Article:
| Breakfast: ||Breakfast at nearby restaurant.|
| Morning: ||One field day in Yellowstone includes a visit to the Mammoth area including the Albright Visitor Center and Fort Yellowstone. The step-like platforms or terraces of the Mammoth Terraces are formed by travertine or calcium carbonate. The Terraces are in a state of constant change; walking may include several hundred stair steps downhill.
Visit the Albright Visitor Center and Museum, built by the US cavalry during "Fort Yellowstone" times, which includes history-themed exhibits-Native Americans, mountain men, early exploration, Army days and early National Park Service. Also included: predator-prey themed exhibit, Moran Gallery (reproductions of Thomas Moran watercolors), Jackson Gallery (original William Henry Jackson photographs and 1871 Hayden Survey photographs), theater, information desk and Yellowstone Association sales area (good selection of Yellowstone-related books, also prints, notecards, games, films, photographs, maps, etc.)
Yellowstone National Park was established in 1872 and immediately became under threat of exploitation by poachers, souvenir hunters and developers. Civilian superintendents suffered from inexperience, lack of funds and manpower. After fourteen years, the US Army was called on for help and the Cavalry was sent in to protect Yellowstone's resources and visitors. The year was 1886. After troops suffered through five harsh winters in a temporary camp and the realization dawned that no end was in sight, a guard house was built in 1891 to support the Cavalry's mission of protection and management. Clapboard buildings were built in 1891 with more added in 1897. 1909 saw stone buildings built as the fort's capacity grew to 400 men/four troops. The National Park Service was established in 1916 and the Cavalry gave control of Yellowstone back to the civilians; their duty concluded completely in 1918. Fort Yellowstone became the administrative center for the Park.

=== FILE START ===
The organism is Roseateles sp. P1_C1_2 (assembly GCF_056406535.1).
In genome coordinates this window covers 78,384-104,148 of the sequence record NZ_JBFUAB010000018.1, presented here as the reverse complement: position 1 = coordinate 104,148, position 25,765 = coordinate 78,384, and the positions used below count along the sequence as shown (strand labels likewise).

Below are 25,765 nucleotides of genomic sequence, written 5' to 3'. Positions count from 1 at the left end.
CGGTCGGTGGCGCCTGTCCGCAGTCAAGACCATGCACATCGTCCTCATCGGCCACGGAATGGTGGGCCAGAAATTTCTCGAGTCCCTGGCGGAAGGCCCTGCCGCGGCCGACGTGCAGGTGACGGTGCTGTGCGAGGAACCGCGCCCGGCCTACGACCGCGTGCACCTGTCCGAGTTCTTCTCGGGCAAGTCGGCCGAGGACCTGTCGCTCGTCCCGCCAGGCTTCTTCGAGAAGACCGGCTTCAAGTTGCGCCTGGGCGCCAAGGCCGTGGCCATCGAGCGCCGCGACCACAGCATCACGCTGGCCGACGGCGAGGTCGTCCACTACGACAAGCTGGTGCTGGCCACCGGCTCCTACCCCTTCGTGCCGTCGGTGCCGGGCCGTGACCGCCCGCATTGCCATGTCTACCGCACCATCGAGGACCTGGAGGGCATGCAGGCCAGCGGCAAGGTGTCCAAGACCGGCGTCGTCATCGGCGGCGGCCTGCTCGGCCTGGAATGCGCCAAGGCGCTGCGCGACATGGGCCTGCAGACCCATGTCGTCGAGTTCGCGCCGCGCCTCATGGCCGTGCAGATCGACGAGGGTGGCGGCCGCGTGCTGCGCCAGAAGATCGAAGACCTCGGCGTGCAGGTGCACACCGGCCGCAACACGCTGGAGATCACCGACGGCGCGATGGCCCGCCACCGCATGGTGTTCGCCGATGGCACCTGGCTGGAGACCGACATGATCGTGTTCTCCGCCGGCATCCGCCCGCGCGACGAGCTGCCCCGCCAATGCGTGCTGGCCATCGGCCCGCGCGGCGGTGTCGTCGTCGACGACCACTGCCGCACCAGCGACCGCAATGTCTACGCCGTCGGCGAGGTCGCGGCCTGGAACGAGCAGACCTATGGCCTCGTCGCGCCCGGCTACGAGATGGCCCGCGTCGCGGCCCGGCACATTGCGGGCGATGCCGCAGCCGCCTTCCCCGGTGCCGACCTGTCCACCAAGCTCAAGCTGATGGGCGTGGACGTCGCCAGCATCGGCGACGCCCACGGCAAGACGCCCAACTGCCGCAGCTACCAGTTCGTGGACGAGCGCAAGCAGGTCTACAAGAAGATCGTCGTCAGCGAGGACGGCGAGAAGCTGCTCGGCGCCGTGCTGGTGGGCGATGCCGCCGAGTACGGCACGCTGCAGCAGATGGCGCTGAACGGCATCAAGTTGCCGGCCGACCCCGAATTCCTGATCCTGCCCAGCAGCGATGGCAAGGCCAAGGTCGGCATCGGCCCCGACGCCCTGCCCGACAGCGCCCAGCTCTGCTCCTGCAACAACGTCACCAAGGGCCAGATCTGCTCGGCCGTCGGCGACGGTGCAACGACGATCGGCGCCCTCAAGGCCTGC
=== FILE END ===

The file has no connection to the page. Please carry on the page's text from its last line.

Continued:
| Lunch: ||Sack lunches in the Park.|
| Afternoon: ||Field exploration will include a taste of either the Lamar or Hayden Valley; each a vast, wide-open haven for wildlife. Enjoy expanses of open space and expect to see bison, elk, waterfowl, coyotes and more. Consider a magnificent ecosystem and how all its aspects intersect to make a tapestry of life not to be found anywhere else in the nation.|
| Dinner: ||Dinner at nearby restaurant.|
| Evening: ||Free evening to enjoy the grassy, back patio perched high above the mighty Yellowstone River that intersects the town. Often times, a patient search with binoculars reveals elk, deer, geese, sometimes rabbit across the river, sometimes beaver in the river. Take time to stroll downtown and enjoy the flavor of a small, western gateway community.|